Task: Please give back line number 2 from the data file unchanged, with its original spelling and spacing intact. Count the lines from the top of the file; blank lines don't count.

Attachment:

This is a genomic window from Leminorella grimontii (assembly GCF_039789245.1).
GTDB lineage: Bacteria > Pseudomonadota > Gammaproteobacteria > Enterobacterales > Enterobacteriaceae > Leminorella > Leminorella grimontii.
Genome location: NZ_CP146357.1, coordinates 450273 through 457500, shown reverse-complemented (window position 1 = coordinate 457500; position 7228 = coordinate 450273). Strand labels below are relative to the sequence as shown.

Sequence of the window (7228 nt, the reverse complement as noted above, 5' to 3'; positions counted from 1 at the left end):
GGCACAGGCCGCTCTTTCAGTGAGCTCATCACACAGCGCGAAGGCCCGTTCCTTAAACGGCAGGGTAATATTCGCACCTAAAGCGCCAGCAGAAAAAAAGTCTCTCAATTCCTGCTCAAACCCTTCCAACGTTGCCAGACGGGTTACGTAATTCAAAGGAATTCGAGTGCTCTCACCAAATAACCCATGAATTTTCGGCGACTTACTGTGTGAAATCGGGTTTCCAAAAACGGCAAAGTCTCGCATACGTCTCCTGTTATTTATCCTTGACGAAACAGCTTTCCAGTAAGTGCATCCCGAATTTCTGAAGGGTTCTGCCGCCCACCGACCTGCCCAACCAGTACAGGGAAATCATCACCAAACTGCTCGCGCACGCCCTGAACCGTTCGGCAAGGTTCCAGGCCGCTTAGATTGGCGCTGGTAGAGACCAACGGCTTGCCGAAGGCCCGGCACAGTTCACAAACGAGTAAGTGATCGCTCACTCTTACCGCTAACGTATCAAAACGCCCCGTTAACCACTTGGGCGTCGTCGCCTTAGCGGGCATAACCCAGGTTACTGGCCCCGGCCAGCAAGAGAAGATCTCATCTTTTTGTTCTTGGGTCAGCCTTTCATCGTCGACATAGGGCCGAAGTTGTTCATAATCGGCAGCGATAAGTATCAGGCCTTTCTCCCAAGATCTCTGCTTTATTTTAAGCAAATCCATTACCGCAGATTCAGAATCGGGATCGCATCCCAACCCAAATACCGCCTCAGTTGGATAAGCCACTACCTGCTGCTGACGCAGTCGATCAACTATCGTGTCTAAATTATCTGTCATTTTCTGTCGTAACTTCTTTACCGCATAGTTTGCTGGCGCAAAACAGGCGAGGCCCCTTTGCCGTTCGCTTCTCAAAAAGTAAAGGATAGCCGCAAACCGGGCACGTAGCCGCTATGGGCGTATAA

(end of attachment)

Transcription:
GTDB lineage: Bacteria > Pseudomonadota > Gammaproteobacteria > Enterobacterales > Enterobacteriaceae > Leminorella > Leminorella grimontii.